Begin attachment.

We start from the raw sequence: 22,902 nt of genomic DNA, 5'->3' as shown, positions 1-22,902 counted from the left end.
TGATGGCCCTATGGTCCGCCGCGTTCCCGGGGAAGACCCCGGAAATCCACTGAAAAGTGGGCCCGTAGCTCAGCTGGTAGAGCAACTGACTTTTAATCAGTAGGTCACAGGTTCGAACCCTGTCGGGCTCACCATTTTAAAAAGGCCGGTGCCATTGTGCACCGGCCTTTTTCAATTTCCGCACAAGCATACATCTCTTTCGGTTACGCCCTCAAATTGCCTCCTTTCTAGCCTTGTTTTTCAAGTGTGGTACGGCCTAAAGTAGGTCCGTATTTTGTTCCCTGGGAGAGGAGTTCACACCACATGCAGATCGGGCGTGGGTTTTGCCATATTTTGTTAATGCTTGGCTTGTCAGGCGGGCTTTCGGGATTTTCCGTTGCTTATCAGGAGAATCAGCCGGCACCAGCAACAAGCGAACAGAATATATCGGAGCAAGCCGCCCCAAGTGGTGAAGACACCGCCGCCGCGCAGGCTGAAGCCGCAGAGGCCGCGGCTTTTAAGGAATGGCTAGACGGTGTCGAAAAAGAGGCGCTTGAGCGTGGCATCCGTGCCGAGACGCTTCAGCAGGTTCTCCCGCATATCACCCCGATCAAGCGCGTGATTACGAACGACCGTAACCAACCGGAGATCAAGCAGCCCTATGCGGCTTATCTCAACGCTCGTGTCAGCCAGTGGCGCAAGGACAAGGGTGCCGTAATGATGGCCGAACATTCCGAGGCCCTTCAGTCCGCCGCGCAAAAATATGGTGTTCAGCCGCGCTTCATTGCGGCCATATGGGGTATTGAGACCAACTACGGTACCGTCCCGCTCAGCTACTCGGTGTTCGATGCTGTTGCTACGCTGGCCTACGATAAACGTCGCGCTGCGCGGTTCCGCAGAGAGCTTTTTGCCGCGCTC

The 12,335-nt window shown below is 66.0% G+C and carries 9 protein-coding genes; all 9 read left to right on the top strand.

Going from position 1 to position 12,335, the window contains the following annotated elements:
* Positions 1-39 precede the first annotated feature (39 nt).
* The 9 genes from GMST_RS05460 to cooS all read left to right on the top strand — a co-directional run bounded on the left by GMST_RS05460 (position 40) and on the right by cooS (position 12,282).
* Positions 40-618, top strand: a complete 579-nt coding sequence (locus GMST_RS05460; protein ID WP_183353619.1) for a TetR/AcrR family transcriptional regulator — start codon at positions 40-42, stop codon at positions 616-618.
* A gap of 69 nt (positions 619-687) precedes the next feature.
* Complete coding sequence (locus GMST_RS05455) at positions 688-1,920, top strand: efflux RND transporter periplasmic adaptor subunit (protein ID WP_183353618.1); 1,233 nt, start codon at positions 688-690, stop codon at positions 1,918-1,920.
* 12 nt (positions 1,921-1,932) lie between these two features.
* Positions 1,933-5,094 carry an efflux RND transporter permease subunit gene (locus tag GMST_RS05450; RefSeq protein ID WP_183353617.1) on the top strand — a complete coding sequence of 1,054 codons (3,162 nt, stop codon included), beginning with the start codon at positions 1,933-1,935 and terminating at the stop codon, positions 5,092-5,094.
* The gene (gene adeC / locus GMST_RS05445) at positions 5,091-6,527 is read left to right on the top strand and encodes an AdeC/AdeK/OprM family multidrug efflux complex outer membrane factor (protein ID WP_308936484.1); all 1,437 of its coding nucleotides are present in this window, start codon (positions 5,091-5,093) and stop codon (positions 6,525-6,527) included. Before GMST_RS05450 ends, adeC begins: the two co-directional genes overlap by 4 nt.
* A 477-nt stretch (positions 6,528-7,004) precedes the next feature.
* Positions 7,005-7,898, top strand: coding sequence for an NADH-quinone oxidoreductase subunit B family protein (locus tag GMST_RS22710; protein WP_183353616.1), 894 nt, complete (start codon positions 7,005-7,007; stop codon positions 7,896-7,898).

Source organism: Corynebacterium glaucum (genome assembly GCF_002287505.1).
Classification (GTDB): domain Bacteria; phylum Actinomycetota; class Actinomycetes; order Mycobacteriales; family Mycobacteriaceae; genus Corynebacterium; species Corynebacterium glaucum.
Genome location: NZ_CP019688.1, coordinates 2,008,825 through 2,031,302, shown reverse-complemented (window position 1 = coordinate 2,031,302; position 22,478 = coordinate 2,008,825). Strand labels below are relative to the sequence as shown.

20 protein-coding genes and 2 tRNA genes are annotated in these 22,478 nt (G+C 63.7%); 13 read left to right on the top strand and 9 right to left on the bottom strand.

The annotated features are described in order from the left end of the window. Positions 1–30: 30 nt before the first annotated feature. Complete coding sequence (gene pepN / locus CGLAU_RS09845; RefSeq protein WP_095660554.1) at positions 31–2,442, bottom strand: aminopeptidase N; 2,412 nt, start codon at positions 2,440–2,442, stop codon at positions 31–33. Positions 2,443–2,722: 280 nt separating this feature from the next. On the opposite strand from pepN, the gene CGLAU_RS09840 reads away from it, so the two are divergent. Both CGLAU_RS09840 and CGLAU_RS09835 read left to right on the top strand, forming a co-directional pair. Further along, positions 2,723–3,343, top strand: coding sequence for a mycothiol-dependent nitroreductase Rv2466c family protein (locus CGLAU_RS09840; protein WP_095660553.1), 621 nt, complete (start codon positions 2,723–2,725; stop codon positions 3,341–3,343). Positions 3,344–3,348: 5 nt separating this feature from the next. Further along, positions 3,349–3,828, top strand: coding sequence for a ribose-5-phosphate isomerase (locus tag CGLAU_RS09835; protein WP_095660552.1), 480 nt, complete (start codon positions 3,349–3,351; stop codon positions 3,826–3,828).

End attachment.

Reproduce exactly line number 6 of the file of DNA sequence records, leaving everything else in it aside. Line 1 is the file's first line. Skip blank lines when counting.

* The 9 genes from GMST_RS05460 to cooS all read left to right on the top strand — a co-directional run bounded on the left by GMST_RS05460 (position 40) and on the right by cooS (position 12,282).